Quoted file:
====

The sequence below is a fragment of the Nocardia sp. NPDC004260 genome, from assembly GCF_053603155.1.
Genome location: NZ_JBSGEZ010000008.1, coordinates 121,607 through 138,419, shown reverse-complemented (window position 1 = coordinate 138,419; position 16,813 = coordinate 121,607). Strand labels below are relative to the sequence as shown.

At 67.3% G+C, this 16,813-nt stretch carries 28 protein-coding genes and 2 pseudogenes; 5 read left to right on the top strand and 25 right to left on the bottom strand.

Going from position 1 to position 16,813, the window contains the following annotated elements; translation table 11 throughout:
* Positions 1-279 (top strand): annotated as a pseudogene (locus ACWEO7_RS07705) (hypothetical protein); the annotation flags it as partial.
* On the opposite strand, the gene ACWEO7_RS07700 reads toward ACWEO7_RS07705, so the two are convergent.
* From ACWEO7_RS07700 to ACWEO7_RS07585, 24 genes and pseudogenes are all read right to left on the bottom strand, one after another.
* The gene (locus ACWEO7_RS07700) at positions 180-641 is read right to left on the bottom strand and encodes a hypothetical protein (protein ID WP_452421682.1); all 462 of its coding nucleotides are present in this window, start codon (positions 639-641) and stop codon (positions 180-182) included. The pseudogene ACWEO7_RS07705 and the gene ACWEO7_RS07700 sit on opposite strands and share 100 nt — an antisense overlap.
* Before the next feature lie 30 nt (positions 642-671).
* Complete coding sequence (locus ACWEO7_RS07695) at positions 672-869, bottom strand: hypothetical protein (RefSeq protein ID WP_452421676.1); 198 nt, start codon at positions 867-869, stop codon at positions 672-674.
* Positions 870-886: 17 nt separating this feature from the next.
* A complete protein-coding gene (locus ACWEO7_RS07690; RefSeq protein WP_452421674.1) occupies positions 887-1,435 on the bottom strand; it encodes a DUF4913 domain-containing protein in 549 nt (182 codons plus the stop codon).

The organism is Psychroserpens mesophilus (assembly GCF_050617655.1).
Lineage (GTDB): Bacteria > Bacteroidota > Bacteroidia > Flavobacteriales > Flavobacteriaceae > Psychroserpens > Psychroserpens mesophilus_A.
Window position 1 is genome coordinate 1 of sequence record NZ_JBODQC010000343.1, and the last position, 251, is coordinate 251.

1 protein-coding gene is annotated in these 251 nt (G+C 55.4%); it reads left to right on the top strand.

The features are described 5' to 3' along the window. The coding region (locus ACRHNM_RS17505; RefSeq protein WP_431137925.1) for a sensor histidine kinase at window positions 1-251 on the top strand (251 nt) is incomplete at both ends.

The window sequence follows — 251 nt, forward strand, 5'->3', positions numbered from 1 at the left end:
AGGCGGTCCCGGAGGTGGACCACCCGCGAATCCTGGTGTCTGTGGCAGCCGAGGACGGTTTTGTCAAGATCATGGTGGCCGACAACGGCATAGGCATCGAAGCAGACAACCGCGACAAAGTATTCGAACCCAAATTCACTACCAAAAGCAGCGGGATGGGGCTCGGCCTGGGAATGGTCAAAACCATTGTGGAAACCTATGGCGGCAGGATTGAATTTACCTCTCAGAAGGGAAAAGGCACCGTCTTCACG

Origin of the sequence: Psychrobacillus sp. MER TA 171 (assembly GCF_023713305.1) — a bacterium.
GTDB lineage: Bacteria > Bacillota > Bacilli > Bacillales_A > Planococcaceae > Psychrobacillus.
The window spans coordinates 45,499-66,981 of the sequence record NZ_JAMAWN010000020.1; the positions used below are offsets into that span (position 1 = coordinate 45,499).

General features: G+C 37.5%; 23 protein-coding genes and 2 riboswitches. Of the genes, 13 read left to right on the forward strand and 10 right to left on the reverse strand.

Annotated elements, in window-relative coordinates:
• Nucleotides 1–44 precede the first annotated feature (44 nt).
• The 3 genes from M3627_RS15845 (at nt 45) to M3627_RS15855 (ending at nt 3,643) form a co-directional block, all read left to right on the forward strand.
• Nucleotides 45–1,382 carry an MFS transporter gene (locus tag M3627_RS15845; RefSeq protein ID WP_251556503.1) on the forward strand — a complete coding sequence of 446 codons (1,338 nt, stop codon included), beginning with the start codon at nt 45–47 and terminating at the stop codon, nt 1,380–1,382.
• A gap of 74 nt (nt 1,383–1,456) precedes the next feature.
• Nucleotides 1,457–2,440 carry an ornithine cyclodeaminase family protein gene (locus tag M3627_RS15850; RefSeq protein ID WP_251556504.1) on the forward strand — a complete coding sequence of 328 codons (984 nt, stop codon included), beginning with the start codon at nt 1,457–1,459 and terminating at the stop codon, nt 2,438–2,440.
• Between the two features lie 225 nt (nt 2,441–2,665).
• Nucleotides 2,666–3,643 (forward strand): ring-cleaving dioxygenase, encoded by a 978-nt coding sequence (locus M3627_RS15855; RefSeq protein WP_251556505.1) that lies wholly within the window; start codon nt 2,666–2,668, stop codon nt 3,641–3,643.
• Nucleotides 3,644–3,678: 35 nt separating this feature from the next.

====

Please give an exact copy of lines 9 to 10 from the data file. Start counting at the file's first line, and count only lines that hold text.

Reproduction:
* Before the next feature lie 30 nt (positions 642-671).
* Complete coding sequence (locus ACWEO7_RS07695) at positions 672-869, bottom strand: hypothetical protein (RefSeq protein ID WP_452421676.1); 198 nt, start codon at positions 867-869, stop codon at positions 672-674.